Nick Helm: interview

The gruff-voiced comic talks to Ben Williams about terrifying audiences into hysterics

Nick Helm Nick Helm - © Rob Greig

Critics have described him as ‘confrontational’, ‘edgy’ and ‘Johnny Vegas reborn as the roadie for an AC/DC tribute band’. But I’ve yet to read a more accurate description of Nick Helm’s act than his own: ‘The human car crash of light entertainment’.

The 30-year-old St Albans-raised stand-up is genuinely unlike any act currently on the comedy circuit. Far from being a safe observationalist, he’s loud, aggressive, rude and thrillingly unpredictable. It’s all a stage persona, of course, but as an audience member you can’t help but feel you’re in the presence of a genuinely unhinged man on the verge of a nervous breakdown. ‘One guy said that coming out of my show was like coming off the “Saw” ride at Thorpe Park,’ he says, with a smirk, when we meet in a Soho cafe. ‘I’m not pandering to people; if they like it they like it, if they don’t they don’t. But at the end of the day, it’s a fucking joke.’

Indeed, those who take Helm’s shouty outbursts, dismal one-liners and ‘dad rock’-style anthems at face value are missing the punchline: Helm himself. Behind the crude, abusive persona the gruff-voiced comic is always the victim. ‘If you listen to anything I say, it’s not actually offensive,’ he tells me. ‘It’s not like I’m a controversial comedian; I am the joke. A lot of people go, “Argh, it’s just shouting!” That’s the act! I am the worst possible public speaker that you could book for a comedy gig. I’m awful: I come out and I shout and I swear and I’m rude to people, and at the same time expect them to just sit there and take it. That’s the joke!’

Nick Helm Nick Helm - © Rob Greig

While most comedians, above all else, want an audience to like them, Helm’s developed a persona that takes the opposite route. But he hasn’t always been as loud and angry onstage, previously he was more low-key, ‘which was much more like me,’ he says. ‘But I just got really irritated with audiences and I ended up shouting at them.’ So what was it about the shouty character that he thought had legs? ‘I found the idea of trying to do light entertainment – but taking either yourself or the situation incredibly seriously – funny. Being self-loathing and taking it out on other people. I find it interesting that you can make people scared and you can make people sad and you can make people confused and overwhelmed: you can do all of these different things and still call it comedy.’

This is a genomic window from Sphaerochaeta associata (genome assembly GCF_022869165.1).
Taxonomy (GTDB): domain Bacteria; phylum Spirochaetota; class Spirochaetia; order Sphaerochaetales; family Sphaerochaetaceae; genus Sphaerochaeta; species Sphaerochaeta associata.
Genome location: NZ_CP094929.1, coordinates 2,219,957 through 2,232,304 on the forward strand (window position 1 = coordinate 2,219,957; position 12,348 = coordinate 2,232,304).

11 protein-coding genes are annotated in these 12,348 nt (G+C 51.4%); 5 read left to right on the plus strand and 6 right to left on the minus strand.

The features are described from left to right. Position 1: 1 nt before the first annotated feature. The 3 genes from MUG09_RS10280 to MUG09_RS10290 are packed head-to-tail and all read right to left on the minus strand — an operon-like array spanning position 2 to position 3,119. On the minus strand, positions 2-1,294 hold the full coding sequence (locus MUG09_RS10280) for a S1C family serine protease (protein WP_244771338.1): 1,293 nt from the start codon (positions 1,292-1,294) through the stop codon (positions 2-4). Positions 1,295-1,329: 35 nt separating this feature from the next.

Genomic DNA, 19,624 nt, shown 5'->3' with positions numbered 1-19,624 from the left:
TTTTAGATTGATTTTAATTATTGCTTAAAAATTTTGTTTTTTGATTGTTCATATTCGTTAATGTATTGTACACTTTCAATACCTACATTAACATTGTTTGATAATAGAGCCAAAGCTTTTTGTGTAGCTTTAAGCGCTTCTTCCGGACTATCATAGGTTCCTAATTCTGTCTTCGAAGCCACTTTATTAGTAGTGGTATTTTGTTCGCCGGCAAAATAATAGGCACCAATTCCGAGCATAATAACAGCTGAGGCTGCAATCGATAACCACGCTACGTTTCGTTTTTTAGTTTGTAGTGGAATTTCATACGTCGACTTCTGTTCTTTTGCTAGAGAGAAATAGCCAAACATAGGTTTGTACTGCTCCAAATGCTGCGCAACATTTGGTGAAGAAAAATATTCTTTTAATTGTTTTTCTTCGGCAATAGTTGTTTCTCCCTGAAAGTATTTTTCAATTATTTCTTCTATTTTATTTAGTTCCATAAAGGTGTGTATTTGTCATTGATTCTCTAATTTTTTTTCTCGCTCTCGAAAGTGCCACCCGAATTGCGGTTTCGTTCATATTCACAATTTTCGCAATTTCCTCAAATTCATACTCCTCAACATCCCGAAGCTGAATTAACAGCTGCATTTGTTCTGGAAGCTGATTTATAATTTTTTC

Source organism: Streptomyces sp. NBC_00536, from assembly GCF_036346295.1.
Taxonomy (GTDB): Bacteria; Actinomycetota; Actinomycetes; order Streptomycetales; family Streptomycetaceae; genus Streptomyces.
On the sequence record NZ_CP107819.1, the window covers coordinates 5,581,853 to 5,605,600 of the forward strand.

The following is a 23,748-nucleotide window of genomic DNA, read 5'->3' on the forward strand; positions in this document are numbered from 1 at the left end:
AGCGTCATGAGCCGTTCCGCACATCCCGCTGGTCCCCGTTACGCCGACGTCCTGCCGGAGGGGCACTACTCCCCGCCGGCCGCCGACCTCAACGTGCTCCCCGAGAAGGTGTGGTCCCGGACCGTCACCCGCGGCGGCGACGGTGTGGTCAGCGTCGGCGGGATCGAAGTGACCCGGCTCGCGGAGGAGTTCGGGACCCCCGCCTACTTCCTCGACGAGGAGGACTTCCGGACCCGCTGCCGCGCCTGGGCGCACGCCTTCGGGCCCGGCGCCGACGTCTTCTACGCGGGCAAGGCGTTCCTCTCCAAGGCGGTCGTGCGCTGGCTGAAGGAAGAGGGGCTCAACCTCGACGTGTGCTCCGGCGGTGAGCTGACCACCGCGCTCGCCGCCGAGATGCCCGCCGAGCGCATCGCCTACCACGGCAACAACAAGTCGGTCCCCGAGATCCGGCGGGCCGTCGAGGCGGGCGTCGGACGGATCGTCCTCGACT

Helm’s refreshingly different style has grabbed the attention of the comedy industry too. At the Edinburgh Fringe, where the shambolic comic has performed two solo shows, his performances have gained him five-star reviews, sell-out shows and a nomination for the Foster’s Edinburgh Comedy Award. Did he ever expect the success? ‘Firstly, anyone who goes up to Edinburgh expecting to be nominated for the award is a prick,’ he states. ‘I just wanted the show to not be an embarrassment.’ At circuit gigs, however, he says roughly 50 per cent of audiences get on board, so occasionally gigs can be tough. ‘I did an Edinburgh preview in Shoreditch with an audience of 60, and 47 people walked out,’ he recalls. ‘A fucking preview, where you get up on stage and say “I’m just trying out a bit of new material”. Forty-seven people got up – not as a group, individually – went “fuck this” and slammed the door. That’s where the stage persona comes from; “I don’t mind if you fucking leave, but leave fucking quietly! I’m doing a fucking poem!” ’

At a Nick Helm gig, as well as being shouted at, you will bullied, sweated upon and almost certainly called a ‘prick’, but his shows come with a surprisingly uplifting message. In his 2010 solo outing, ‘Keep Hold of the Gold’, Helm called his entire audience on stage and forcefully instructed them to pay each other compliments, and his latest show, ‘Dare to Dream’, begins with a fist-pumping rock number with the chorus ‘never stop dreaming’. ‘The shows were always intended to be cathartic,’ he says, ‘but you’re not doing that by going “isn’t everything great!” you’re doing that by going “isn’t everything fucking awful, but there is a sliver of hope out there”.’

So, with a character that’s an acquired taste, where can he take the onstage Nick Helm persona from here? ‘I could do anything with the character, really. I could do something that’s totally stripped down, or I could do a Broadway-type musical, or I could do a magic show; I’d just have to learn magic. I can do an angry show, a sad show, a silly show or just something stupid, and it’s all in keeping within the character. I think that’s what’s good about it. If you took my shows apart you’d go “well that’s just some songs, poems and jokes put together.” But when it’s all together, something happens that makes it all work. That’s on a good day. On a bad day, it’s just a man shouting, in his pants.’